Articles Tagged with Miami premise liability attorneys

clay-banks-_wkd7XBRfU4-unsplash-copy-200x300AirBnB and related home sharing services seem almost too good to be true. You can make arrangements to stay in a private home for a fee, which is often less than booking a hotel room. In a hot tourist destination like Miami, you can even get a unique or hard-to-get space that you would never have access to through traditional accommodations sources. 

However, because AirBnB is such an innovative approach to lodging, you might wonder how your rights work if you are injured as a guest. Accidents often occur because of negligence, but you may not know where to begin with obtaining compensation for your losses. You can discuss the details with a Miami premises liability attorney, but read on for some general information about injuries and AirBnB rentals.

AirBnb Protects Guests with a $1,000,000 Insurance Policy

victor-garcia-718191-unsplash-copy-200x300Just as any other major metropolitan area, Miami sees its fair share of criminal activity. Neighborhood Scout, an online resource for information about crime, reveals that there have been more than 22,000 criminal incidents so far in 2019 – 3,358 of which involved violent offenses. These figures are derived from multiple sources, including arrests, incident reports, and other databases of criminal statistics. 

While this information may be useful when you are searching for a new home, crime statistics may also be key evidence in a negligent security claim if you are injured because of property owner negligence. You can learn the specifics from a Miami premises liability lawyer, but you may also benefit from some general information about these cases.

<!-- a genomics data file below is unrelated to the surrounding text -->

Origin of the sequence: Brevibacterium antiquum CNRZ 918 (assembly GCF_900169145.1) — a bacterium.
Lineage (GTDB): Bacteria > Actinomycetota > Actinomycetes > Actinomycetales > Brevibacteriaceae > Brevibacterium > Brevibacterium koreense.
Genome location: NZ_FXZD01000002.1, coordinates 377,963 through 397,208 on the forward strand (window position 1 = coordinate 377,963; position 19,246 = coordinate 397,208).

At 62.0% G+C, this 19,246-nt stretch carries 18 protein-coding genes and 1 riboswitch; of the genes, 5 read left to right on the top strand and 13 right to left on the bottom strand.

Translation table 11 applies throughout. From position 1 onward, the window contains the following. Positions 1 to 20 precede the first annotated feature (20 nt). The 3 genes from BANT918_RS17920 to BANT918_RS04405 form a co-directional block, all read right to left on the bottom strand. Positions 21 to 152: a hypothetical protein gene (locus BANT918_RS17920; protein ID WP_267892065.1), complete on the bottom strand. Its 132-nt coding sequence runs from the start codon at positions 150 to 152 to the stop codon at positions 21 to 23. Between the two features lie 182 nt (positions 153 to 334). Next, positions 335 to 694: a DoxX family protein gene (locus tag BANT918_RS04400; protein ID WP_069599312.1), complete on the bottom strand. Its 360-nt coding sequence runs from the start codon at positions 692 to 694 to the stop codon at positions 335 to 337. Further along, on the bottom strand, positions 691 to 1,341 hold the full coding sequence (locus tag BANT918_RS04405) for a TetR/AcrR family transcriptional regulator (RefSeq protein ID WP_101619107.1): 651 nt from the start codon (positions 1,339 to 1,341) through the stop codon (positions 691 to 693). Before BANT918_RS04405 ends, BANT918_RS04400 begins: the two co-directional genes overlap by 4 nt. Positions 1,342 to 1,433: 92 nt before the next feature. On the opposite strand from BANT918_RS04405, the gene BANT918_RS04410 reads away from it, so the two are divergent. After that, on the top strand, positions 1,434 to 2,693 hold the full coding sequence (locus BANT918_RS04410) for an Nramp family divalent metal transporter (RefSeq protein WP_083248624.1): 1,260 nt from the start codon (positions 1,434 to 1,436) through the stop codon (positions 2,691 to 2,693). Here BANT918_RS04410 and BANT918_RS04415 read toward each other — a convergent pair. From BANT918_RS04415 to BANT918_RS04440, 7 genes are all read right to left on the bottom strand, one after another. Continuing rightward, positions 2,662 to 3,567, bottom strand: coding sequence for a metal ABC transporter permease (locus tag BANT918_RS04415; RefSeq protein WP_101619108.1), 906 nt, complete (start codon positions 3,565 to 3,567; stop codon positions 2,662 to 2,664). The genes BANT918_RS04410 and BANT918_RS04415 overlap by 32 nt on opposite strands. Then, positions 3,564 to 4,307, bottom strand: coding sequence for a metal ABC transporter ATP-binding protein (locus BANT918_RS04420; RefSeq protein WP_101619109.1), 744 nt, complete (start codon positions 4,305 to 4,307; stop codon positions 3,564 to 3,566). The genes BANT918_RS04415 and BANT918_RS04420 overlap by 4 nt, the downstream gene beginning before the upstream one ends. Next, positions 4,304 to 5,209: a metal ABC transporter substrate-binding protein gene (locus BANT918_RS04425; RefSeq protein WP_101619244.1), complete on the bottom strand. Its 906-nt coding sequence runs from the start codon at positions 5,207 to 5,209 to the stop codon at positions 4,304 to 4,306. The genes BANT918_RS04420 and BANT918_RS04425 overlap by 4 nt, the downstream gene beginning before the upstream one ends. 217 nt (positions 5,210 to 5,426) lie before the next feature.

Overview of Security in Premises Liability Claims

Recently, our Miami personal injury attorneys read a case in which the Florida Supreme Court issued a decision in Friedrich v. Fetterman & Associates, PA, reinstating a jury verdict for a plaintiff  injured in a law office chair while visiting a law firm to consult about an unrelated personal injury claim.

In Friedrich, the plaintiff, Robert Friedrich, was injured in a 2010 car accident. Following the accident, Friedrich visited the offices of the defendant law firm for a consultation about his personal injury claim. While meeting with one of the firm’s attorneys, the office chair in which Friedrich was sitting collapsed, causing him to fall and strike his head. Following the incident, Friedrich’s medical problems from the automobile accident worsened, and he ended up having surgery.

Friedrich file a law suit against the law firm he consulted. In his suit, he claimed the law firm had been negligent in failing to inspect the chair, or warn him of the dangerous condition posed by the office chair. At trial, Friedrich presented an expert to testify that the firm should have performed a “hands-on inspection” of its chairs every six months. The expert claimed that such an inspection would have revealed the defect which caused the chair to collapse. Fetterman’s expert testified that the best inspection or test for a chair is for someone to sit on it, and that any inspection, including a flex test, would not have revealed the defect.